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Old 02-27-2019, 08:56 AM   #24
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in 2012 I attended a tire seminar at Road Rider, given by then Pirelli/Metzeler brand rep, tire engineer Ron Bowen (IIRC). He had us touch the surface of a new tire, and feel how slick it was (while explaining how new tires are slippery). He also said to set sport touring tires are sidewall maximum pressure. Which I may have done at least in the rear tire for awhile after, but later went down a bit.

The Continental tire has the Traction Skin™ feature where the virgin surface is textured and not slippery to the touch. I'd had the front for awhile, and it did everything I've asked of it. And I took the rear close to the edge on the other side on the trip from the tire shop back to work. It's possible I started believing in Traction Skin™ more than I should have.

I expect fast warm up from sport touring tires--maybe I should be more careful with that expectation. I've had ones that disappointed (including a HWM tire that was on the rear of the R when I got the bike that for me never seemed to warm up at all on cold rainy days), and it's possible this one has less cold grip that I expected. It won a recent tire comparo for dry grip, and that might come at a cost in cold grip or warm up time.

I think I'll try it at 36PSI.

I haven't ridden that bike since, but may commute on it tomorrow.

Sport touring tires at sidewall recommendation is ludicrous. That's a liability recommendation.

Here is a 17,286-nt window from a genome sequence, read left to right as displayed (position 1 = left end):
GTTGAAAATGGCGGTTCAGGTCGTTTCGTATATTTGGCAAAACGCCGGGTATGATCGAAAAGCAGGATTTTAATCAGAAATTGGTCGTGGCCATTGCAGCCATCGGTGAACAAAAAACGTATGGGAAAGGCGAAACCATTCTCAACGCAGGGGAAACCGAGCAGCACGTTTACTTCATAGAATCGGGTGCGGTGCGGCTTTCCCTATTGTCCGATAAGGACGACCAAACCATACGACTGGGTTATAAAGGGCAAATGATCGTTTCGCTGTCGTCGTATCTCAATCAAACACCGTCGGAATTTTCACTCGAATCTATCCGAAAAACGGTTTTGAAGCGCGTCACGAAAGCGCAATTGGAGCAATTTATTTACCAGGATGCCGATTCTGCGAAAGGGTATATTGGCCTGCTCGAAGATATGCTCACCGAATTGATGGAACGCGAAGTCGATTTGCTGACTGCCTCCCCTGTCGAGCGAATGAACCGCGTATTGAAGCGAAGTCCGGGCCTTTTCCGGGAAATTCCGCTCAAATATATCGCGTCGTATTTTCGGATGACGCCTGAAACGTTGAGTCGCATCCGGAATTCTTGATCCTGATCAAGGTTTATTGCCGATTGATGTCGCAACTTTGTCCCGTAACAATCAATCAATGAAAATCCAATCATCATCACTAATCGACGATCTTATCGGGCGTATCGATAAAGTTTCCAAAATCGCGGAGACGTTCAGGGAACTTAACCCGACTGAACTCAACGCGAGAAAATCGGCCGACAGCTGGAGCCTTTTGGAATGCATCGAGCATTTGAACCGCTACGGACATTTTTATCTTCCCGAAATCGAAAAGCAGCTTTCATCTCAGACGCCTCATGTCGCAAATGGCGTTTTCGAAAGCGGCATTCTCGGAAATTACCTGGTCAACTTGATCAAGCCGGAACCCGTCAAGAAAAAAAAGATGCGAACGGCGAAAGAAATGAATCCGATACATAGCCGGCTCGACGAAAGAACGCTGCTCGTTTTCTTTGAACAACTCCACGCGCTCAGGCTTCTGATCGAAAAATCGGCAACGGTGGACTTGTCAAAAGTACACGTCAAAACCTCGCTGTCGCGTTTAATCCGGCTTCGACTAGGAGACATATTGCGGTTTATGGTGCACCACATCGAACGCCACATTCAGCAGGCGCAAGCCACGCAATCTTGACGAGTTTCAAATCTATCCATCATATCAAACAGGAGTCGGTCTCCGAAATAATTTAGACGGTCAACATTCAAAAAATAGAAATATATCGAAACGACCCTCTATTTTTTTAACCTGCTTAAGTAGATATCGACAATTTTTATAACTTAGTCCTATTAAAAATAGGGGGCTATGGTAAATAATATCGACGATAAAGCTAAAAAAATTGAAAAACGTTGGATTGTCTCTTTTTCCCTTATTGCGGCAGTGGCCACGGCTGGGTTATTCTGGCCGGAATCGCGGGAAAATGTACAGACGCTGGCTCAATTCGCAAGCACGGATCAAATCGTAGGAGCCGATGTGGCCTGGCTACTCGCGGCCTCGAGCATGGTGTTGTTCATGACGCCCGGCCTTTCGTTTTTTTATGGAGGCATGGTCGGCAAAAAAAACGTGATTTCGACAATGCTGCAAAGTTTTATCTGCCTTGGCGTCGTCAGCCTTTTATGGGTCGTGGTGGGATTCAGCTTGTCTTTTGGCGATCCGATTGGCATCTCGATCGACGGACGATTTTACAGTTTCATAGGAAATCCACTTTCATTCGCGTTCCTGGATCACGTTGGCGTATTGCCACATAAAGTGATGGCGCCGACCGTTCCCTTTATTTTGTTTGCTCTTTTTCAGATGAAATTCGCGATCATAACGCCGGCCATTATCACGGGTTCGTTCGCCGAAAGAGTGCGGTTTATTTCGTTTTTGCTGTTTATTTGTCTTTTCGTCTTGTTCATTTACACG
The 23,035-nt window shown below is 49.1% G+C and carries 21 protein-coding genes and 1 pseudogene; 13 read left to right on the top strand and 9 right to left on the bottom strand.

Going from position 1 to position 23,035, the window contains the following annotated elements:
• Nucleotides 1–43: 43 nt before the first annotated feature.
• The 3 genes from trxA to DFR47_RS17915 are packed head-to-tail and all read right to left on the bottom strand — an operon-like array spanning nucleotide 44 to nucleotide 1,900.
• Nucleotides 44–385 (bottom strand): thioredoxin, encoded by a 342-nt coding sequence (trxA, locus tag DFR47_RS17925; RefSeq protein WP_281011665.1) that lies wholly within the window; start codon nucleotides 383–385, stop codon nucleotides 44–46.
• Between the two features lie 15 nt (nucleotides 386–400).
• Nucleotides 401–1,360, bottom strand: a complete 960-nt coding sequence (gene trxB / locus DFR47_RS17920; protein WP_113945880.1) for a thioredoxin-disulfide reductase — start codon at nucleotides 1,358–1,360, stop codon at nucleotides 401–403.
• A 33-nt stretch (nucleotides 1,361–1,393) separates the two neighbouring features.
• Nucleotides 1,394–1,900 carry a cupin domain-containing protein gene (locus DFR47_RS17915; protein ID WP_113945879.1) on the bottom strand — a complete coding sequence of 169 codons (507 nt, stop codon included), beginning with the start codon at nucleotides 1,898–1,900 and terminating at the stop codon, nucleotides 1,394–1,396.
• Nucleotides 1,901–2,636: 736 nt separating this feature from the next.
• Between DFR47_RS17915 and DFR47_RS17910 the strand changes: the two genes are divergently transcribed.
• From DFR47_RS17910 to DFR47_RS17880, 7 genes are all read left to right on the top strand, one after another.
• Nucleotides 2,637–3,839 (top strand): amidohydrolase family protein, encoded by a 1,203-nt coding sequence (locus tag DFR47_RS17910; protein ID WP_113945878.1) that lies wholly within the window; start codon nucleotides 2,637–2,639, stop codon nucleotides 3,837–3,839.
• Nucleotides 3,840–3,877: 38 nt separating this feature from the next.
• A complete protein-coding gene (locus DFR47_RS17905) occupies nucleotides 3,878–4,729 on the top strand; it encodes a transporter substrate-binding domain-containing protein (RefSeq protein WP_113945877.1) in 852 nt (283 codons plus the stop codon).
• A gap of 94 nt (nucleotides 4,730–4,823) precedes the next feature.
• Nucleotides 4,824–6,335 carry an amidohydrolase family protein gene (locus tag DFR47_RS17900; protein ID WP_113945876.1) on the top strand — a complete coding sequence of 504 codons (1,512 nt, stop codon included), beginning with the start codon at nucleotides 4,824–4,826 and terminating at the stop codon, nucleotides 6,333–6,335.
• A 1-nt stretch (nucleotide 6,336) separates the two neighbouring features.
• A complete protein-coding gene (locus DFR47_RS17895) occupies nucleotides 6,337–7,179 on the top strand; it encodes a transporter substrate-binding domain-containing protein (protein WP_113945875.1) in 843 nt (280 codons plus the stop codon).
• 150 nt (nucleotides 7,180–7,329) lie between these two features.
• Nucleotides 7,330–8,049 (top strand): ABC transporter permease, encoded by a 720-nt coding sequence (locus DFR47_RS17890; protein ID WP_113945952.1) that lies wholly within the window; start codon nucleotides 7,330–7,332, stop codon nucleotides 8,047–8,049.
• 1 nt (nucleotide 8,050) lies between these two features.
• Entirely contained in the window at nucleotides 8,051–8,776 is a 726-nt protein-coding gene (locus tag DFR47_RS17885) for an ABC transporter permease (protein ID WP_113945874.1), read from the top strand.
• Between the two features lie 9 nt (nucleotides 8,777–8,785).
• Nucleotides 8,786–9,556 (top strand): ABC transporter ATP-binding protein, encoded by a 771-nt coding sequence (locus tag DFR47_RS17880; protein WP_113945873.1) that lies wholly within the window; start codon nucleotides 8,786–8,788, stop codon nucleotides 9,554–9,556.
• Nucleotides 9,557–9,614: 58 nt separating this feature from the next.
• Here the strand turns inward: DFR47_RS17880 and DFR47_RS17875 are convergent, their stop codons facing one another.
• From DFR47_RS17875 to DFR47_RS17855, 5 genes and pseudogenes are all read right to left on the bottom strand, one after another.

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Old 02-27-2019, 10:17 AM   #25
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Sport touring tires at sidewall recommendation is ludicrous. That's a liability recommendation.
Im surprised that person wouldn't just say "manufacturer specs". those tend to be lower than max while also taking into account the weight of the motorcycle, which is tons better than max pressure.
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Old 02-27-2019, 10:27 AM   #26
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Oddly enough my NC700X says 36f/42r whether solo or 2 up. The rear is significantly higher than I'd expect to want to run, and higher than I run.
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Old 02-27-2019, 10:30 AM   #27
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If you think the >1mm deep gouge in the tire that followed the direction of rotation as lean increased is from the bike skidding along, you're mistaken.
Are you, then, implying you were leaned over to almost the edge of the tire on a low speed (public) turn? You said it yourself in the OP, that you did not have that much lean angle, in which case those gouges must have occurred after you lost traction, not before.
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Old 02-27-2019, 04:50 PM   #28
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Max pressure? You betcha and then some.